Type of Activity: Icebreaker
Props Needed: You will need a ball of twine, yarn, or string at least 10 feet (3 meters) in length for every person in the group. 10 people = 100 feet (30 meters). For groups larger than 20, you should increase the length of yarn to 25 feet (8 meters) per person.
Process: With the group seated in a circle, one person (who happens to be holding a ball of yarn) begins by mentioning various things they enjoy. For example, they might offer, “I like to ride my mountain bike. I enjoy cooking. I like to read.” When one of these statements rings true for another participant in the group, they hold up both hands, and the person holding the ball of yarn rolls this ball over to them while keeping hold of the very end of the yarn. The second person (now holding the ball of yarn) begins sharing some of the activities they enjoy until another participant holds up their hands. And so the ball is passed around the group with each participant becoming connected to the other members of their group by the things they have in common. In most cases, group members only catch and roll the ball once. Each person catching the ball holds onto the string as the ball continues along its path to every other member of the group.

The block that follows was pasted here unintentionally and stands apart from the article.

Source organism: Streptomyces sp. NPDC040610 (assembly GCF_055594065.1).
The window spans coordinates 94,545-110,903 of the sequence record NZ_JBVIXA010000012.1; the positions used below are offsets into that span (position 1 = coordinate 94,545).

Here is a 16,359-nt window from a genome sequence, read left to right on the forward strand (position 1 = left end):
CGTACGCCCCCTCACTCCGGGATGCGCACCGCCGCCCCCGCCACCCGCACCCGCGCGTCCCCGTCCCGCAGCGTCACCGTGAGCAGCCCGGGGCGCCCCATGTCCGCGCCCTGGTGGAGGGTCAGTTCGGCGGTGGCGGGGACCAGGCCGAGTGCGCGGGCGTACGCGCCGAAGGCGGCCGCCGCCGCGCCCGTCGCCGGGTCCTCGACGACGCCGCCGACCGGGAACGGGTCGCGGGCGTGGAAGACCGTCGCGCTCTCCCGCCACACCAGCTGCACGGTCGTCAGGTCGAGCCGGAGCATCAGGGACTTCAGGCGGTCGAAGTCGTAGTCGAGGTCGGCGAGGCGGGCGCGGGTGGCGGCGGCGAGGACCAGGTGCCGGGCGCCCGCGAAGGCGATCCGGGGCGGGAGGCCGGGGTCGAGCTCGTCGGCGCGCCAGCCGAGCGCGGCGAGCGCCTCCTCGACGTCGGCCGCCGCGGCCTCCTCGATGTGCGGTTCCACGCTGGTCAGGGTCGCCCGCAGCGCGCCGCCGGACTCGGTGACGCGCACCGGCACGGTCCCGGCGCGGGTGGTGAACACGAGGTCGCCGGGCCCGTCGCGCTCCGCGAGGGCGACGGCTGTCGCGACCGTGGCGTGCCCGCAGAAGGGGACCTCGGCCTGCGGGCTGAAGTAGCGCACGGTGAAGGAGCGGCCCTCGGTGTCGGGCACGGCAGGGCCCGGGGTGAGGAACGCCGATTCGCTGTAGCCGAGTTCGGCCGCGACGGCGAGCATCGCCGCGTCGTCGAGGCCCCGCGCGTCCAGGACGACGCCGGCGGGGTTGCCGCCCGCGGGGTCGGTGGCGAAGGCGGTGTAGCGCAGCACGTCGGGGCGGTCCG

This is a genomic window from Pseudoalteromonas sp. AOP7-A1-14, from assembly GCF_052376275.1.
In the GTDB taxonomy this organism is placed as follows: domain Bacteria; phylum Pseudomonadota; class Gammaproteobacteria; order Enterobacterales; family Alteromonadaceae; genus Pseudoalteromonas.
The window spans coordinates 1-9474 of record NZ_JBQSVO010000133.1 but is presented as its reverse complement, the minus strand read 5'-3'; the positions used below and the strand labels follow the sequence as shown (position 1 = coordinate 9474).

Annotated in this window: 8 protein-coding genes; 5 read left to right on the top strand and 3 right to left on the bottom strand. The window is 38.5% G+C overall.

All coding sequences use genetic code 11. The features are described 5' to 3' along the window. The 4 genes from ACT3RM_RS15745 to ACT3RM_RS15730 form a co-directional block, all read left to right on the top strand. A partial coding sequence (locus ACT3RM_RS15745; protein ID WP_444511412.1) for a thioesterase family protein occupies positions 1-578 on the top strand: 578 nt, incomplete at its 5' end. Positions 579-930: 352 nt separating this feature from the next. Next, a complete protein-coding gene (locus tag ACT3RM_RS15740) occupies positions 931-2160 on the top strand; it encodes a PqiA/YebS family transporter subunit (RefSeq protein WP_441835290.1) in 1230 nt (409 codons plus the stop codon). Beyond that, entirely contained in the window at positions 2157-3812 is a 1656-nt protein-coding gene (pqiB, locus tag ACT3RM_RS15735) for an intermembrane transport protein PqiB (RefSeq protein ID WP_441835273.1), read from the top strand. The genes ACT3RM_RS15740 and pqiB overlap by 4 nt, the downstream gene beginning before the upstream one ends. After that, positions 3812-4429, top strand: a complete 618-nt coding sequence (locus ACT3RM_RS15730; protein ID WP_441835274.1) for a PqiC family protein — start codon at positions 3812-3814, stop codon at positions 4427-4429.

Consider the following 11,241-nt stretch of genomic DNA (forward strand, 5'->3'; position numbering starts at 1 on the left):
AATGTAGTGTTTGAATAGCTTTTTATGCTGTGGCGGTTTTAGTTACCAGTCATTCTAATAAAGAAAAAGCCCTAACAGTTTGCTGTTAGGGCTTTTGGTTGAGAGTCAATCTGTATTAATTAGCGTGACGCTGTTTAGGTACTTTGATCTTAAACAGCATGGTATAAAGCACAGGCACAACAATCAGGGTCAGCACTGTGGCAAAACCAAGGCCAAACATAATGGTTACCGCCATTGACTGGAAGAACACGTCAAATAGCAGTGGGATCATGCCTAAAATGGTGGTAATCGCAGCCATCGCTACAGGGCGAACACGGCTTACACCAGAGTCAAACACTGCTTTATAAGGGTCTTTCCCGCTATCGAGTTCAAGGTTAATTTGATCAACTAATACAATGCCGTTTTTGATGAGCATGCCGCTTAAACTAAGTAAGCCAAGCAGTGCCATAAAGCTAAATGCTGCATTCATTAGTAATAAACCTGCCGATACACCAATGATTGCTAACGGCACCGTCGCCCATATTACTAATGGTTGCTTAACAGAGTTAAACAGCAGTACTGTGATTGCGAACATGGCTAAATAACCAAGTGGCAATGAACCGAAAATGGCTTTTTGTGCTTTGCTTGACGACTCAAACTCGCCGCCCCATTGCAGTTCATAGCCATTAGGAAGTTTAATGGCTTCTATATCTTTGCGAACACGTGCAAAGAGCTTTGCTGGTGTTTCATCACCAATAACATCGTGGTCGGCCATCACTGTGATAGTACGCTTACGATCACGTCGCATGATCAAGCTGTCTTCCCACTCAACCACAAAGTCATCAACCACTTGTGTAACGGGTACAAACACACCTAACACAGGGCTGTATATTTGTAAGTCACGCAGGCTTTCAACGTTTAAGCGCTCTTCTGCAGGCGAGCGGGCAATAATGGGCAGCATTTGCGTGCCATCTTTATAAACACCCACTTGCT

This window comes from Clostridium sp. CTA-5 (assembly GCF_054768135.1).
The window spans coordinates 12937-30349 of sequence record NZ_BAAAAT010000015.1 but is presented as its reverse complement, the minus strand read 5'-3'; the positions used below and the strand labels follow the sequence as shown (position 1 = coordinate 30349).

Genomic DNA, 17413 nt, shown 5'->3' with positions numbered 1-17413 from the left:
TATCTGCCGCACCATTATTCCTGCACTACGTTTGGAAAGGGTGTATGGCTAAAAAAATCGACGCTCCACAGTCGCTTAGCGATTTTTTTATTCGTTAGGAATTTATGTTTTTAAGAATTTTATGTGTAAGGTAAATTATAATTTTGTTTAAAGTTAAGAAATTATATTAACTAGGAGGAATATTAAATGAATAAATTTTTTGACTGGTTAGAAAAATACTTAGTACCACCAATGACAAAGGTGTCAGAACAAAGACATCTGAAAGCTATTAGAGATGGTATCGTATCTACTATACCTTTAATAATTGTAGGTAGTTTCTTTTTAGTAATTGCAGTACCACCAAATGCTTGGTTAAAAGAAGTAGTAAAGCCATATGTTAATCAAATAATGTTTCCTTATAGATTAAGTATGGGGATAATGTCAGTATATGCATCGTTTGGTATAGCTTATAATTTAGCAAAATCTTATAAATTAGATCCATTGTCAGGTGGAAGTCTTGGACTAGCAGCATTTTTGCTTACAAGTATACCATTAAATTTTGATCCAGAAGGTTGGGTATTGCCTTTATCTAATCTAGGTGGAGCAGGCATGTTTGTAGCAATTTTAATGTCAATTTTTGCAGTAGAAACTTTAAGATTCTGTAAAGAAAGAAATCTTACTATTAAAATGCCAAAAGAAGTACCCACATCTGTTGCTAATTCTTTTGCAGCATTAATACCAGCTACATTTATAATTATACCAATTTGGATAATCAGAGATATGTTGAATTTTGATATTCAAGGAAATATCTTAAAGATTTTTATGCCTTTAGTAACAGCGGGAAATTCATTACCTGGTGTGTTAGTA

After everyone has caught the ball, the final person must keep sharing information until the starting participant can agree with one of their comments.
Variation: Sharing Frustrations
You can reverse the process (essentially rewinding the ball of string by repeating the activity) by discussing things that frustrate and irritate us. Ask the group to think about those little things in life that “set them off.” We call them triggers. A trigger is that small, sensitive piece of invisible equipment that each of us has within. Learning what “triggers” others have is an extremely valuable way to reduce the potential for conflict within a group or team. While listening to things that frustrate others, just as before, when a listed situation is shared by another member of the group the ball is passed along the string connecting them. Each person, when they receive the ball, carefully winds the yarn back into place before passing the ball on to the next person in the connection line. Also see making connections on pg. 37 for no props version.
- Why is doing an activity like this important?
- Name some of the new connections you made or learned in the activity.
- After sharing some frustrations, what are some behaviors we should avoid to prevent a conflict with another team member?
- Based on the web of yarn we created here, describe how one frustration can affect more than one person at a time.
For original write up purchase "Setting the Conflict Compass" by Cummings & Anderson.
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